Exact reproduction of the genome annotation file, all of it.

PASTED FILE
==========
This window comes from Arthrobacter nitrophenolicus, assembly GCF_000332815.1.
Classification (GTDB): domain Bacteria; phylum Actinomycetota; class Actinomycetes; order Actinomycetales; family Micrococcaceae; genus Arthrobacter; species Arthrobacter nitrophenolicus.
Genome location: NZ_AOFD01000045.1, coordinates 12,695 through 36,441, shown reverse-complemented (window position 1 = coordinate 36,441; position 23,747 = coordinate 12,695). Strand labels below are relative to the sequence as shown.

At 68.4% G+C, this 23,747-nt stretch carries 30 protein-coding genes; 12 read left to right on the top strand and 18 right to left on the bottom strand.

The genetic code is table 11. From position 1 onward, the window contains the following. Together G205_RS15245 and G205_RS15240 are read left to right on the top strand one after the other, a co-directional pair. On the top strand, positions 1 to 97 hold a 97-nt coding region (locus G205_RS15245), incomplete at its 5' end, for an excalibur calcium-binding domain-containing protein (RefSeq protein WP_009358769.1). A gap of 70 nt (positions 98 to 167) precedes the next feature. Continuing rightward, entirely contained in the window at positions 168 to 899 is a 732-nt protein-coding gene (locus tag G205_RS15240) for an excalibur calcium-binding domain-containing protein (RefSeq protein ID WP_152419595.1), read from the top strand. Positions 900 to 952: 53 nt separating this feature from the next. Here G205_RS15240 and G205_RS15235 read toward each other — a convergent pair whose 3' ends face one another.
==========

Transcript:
This window comes from Arthrobacter nitrophenolicus, assembly GCF_000332815.1.
Classification (GTDB): domain Bacteria; phylum Actinomycetota; class Actinomycetes; order Actinomycetales; family Micrococcaceae; genus Arthrobacter; species Arthrobacter nitrophenolicus.
Genome location: NZ_AOFD01000045.1, coordinates 12,695 through 36,441, shown reverse-complemented (window position 1 = coordinate 36,441; position 23,747 = coordinate 12,695). Strand labels below are relative to the sequence as shown.

At 68.4% G+C, this 23,747-nt stretch carries 30 protein-coding genes; 12 read left to right on the top strand and 18 right to left on the bottom strand.

The genetic code is table 11. From position 1 onward, the window contains the following. Together G205_RS15245 and G205_RS15240 are read left to right on the top strand one after the other, a co-directional pair. On the top strand, positions 1 to 97 hold a 97-nt coding region (locus G205_RS15245), incomplete at its 5' end, for an excalibur calcium-binding domain-containing protein (RefSeq protein WP_009358769.1). A gap of 70 nt (positions 98 to 167) precedes the next feature. Continuing rightward, entirely contained in the window at positions 168 to 899 is a 732-nt protein-coding gene (locus tag G205_RS15240) for an excalibur calcium-binding domain-containing protein (RefSeq protein ID WP_152419595.1), read from the top strand. Positions 900 to 952: 53 nt separating this feature from the next. Here G205_RS15240 and G205_RS15235 read toward each other — a convergent pair whose 3' ends face one another.